By WCCO-TV Staff

MINNEAPOLIS (WCCO) — A federal civil rights lawsuit alleges that a Twin Cities elementary school teacher segregated Black children in class and assaulted at least three of them, with one 7-year-old boy being choked in front of his classmates. Additionally, the suit claims that the district knew what was happening and failed to respond appropriately.

Parent Kirsten Lindsey is suing Roseville Area Schools and teacher Geraldine Cook for racial discrimination, unequal protection, battery, and negligent supervision. The suit was filed last week in U.S. District Court in St. Paul.

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According to the lawsuit, Lindey’s son, who is Black and suffers from learning difficulties, was in Cook’s class when he attended Harambee Elementary School at the start of last school year. The boy has since transferred to another school.

Lindsey, who was a volunteer at the school, initially expressed concern with Cook after she reportedly told her during the first few days of class that she had trouble with her few Black students. Lindsey noted that Cook made the Black students sit in one section of the classroom.

Although Lindsey says she brought these initial concerns to principal Delon Smith, nothing was done. And later, after the teacher again complained to Lindsey about her Black students, the same thing happened: Lindsey brought her concerns to the principal, but nothing changed.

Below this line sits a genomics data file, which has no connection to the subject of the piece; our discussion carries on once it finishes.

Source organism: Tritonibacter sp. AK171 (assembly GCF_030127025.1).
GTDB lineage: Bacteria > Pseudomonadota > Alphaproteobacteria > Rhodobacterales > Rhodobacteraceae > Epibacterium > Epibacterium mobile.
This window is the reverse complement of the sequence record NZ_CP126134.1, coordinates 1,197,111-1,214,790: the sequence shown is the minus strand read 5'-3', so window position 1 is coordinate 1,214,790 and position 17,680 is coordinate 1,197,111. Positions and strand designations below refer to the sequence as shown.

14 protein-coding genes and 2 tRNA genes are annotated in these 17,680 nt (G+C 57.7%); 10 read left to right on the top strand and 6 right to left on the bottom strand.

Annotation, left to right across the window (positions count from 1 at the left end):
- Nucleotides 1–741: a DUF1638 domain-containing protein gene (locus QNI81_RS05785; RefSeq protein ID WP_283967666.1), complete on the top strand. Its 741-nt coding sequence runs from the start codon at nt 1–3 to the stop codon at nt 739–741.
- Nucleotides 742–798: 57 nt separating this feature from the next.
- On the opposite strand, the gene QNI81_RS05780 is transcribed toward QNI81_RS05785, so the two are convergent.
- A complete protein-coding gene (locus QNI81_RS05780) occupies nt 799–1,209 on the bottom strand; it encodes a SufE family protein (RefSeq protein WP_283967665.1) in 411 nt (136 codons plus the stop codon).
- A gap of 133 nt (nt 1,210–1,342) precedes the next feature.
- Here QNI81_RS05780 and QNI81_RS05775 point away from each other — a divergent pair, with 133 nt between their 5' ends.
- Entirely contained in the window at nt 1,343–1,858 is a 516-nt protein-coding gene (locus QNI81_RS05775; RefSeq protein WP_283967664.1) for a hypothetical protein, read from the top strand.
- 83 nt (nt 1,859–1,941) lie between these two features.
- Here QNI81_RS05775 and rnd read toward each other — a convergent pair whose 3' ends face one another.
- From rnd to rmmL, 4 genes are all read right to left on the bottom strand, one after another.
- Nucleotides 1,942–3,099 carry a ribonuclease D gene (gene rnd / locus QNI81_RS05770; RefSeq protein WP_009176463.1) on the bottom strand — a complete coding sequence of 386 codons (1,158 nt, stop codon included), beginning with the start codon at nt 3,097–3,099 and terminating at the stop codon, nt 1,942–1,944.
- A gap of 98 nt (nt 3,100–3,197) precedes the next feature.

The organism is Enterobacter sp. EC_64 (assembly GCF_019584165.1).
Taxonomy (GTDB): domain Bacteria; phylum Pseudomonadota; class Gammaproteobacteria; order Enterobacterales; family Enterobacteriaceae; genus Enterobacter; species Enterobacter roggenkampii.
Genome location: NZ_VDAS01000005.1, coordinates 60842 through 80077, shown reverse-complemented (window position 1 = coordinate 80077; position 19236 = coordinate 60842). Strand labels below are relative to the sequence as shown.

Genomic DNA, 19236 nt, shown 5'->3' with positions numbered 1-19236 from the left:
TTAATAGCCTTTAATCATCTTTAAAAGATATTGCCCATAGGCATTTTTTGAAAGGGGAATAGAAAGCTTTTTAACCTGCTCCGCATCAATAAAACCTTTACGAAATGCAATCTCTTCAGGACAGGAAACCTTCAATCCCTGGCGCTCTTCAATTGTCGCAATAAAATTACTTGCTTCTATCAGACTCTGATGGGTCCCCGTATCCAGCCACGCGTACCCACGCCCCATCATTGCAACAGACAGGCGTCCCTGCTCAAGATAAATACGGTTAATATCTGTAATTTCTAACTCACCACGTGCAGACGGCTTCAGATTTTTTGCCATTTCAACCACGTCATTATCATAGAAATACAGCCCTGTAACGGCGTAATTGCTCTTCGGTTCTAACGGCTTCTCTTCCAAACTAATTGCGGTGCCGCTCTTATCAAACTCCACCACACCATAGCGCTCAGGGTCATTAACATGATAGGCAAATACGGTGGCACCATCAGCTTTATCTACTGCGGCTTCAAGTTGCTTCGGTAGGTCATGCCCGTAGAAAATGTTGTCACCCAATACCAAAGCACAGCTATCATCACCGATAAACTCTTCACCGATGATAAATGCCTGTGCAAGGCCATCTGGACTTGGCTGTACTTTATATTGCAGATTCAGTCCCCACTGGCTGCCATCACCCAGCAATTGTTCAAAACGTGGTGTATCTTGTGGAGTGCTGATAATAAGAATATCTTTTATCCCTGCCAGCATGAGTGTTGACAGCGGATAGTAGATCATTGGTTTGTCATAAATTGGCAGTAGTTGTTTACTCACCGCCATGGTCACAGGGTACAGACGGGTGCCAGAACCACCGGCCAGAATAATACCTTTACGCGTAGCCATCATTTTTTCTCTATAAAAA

According to the lawsuit, Cook assaulted at least three of the Black students in her class during this time. One girl reported that Cook pulled on her arm so hard that it ripped her shirt. Another boy said he was assaulted and told the principal that Cook pushed, shoved and “smooshed the faces” of the Black students.

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Lindsey’s son was strangled in class, the lawsuit alleges. A number of students told the principal that Cook choked Lindsey’s son for gurgling water. She also walked him to the principal’s office with his hands behind his back, although he were a criminal.

The lawsuit alleges that Lindsey only learned of the choking incident after Cook was removed from the classroom, which prompted her to ask questions. Smith, the principal, did not immediately tell her about the choking incident after he heard the students’ reports.

Lindsey had her son examined for psychological problems, the lawsuit says. The results showed he was suffering from recent trauma. After learning the details of the choking incident, Lindsey then transferred her son to another school.

Her lawsuit is seeking an unspecified amount in compensation for the violation of the rights of her son and the alleged harms done to him.

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WCCO-TV reached out to Roseville Area Schools for comment.